The Website is provided “as is” and The Lens hereby disclaim all warranties of any kind, express or implied, including, without limitation, the warranties of merchantability, fitness for a particular purpose and non-infringement. The Lens does not make any warranty that the Services will be free of errors or that access thereto will be continuous or uninterrupted. You understand that you download from, or otherwise obtain content or services through, The Lens at your own discretion and risk.
Limitation of Liability
In no event will The Lens be liable for: (i) any special, incidental or consequential damages; (ii) the cost of procurement for substitute products or services; or (iii) for interruption of use or loss or corruption of data as a result of using our Services. The Lens shall have no liability for any failure or delay due to matters beyond their reasonable control.
General Representation and Warranty
Your use of the Lens is your business, not ours.
We want the Lens to be the best tool that it can be, and we are working continually on making the Lens better and better. In order to do this, we need to know what features you're using, what kind of browser you’re using, which language version and where you’re visiting from. So we collect this information whenever you visit the Lens. But this information will not be used to identify you personally. We would love it if you would tell us who you are and why you use the Lens. But you’re going to have to initiate the conversation yourself, because we’re not going to snoop around to figure it out on our own.
We collect this information using our own tracking service, we do not use third-party tracking services. If you don’t want to be tracked, then change the settings on your browser to turn off tracking – simple as that. And when we talk about the Lens or write about the Lens, we might say that “X number of searches are performed each day" or "Y percent of the people who visit the Lens use the Firefox browser, and Z percent of them use the Russian language version.” But that's it.
If you want to register for an account, you need to give us a valid email address (we require a valid email address for an account so we can reset your password should you forget it). We’re not going to share your email address with anyone. But if you don’t want to share one of your email addresses with us, that’s fine – just don’t register for an account.
We consider use of the Lens to be your business and not ours, and so we do not use the information we gather from use of our website to identify you personally. Still, under the EU’s General Data Protection Regulation (GDPR) you may request from the Lens access to and rectification or erasure of your Personal Data, data portability, restriction of processing of your Personal Data, and the right to object to processing of your Personal Data. If you would like to exercise your rights under the GDPR or to delete your Lens account, just let us know by sending an email to email@example.com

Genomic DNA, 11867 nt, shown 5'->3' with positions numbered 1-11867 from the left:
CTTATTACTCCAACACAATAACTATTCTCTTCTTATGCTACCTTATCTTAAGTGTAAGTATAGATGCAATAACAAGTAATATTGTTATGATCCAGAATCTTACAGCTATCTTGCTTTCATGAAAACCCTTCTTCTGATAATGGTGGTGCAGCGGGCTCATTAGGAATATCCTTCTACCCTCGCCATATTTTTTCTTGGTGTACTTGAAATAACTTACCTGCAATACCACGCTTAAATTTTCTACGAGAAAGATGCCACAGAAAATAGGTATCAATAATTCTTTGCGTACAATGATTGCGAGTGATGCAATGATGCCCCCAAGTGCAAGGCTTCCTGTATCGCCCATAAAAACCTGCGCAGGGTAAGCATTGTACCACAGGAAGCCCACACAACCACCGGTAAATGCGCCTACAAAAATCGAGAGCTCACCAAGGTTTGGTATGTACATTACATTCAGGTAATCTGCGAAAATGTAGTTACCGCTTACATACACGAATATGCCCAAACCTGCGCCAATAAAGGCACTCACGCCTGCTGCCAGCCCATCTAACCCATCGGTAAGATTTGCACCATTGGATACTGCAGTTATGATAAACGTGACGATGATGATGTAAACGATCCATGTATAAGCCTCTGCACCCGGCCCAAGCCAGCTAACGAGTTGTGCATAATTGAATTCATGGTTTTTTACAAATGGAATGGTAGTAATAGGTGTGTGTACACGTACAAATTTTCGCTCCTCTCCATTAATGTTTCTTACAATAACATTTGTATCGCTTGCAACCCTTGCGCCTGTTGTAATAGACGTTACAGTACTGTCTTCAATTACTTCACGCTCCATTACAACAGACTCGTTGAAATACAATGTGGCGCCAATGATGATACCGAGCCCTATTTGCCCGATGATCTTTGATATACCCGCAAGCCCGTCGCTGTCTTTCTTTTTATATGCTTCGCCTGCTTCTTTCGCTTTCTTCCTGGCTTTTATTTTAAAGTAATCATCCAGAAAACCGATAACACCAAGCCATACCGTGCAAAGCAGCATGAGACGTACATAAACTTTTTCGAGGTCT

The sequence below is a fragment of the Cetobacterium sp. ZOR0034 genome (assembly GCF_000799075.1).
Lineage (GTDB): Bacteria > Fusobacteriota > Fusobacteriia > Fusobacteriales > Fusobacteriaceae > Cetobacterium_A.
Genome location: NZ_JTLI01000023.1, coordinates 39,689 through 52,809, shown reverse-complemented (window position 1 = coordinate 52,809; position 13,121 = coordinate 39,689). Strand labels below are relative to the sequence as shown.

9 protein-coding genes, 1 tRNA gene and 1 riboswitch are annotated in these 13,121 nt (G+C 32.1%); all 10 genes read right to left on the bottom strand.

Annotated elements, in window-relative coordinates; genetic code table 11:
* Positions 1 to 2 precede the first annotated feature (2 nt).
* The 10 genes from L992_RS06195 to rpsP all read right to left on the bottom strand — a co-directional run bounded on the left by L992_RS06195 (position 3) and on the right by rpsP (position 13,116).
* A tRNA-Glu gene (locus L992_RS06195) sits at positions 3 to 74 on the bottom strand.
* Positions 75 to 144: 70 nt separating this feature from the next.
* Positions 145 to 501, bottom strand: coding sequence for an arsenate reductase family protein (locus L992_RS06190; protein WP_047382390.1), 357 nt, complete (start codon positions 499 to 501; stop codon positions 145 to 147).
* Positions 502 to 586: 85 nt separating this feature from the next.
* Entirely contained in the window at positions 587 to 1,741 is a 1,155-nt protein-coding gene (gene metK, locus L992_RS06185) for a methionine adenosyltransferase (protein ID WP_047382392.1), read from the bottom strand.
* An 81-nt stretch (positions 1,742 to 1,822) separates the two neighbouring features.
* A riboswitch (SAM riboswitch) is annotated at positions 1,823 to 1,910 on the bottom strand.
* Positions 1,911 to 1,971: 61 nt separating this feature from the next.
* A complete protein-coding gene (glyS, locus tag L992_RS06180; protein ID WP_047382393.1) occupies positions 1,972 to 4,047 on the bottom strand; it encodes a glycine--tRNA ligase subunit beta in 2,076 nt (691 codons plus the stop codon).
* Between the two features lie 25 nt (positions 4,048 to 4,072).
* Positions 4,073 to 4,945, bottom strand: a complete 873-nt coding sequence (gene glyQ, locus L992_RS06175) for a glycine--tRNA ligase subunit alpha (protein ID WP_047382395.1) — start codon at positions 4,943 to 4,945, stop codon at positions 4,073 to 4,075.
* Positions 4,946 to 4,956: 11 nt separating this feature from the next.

We don’t actually handle granting all patents worldwide. Nor, unfortunately, do we have a warehouse in the Australian outback where we store a physical copy of every patent ever granted. Instead, we collect electronic versions of patent documents from the patent offices of dozens of different countries and keep them in the cloud for everyone to look at for free as a public service.
Some of these national patent offices do a great job of converting the text and drawings of the physical documents into electronic format, and some of them do a not-so-great job. So while a lot of documents have searchable full text and great looking drawings that can easily be viewed online or in a PDF, some of the documents do not. Sometimes the text – especially in non-Roman alphabets and with non-standard characters – doesn’t display perfectly, sometimes the equations don’t appear properly on the screen, and sometimes the drawings and diagrams don’t look quite right.
We do our best, but we’re limited with what we have to work with. So, if something is missing – or worse yet is actually wrong – please let us know. Please keep in mind that we cannot guarantee that the data and documents we present will be perfectly accurate or complete. Go complain to the patent office, instead.
If you’re sick, you can use sites on the internet to learn what to ask your doctor about, but the internet itself is not your doctor. Similarly, we are not your lawyer! So if you’re concerned about whether you might be infringing someone else’s patent or whether they might be infringing your patent, look at the patent documents, run your analyses, and decide for yourself whether or not you need to hire a lawyer. If you do, we hope the Lens provides you and your lawyer with a lot of useful information. But remember that they get to charge those outrageous fees for a reason, and no amount of information we can provide can make up for their training and experience. . .
. . . yet.
The Microsoft Academic graph (MAG) data is shared with the Lens under this license:
The PubMed data is shared with the Lens under this license:
The CrossRef data is shared with the Lens under this license: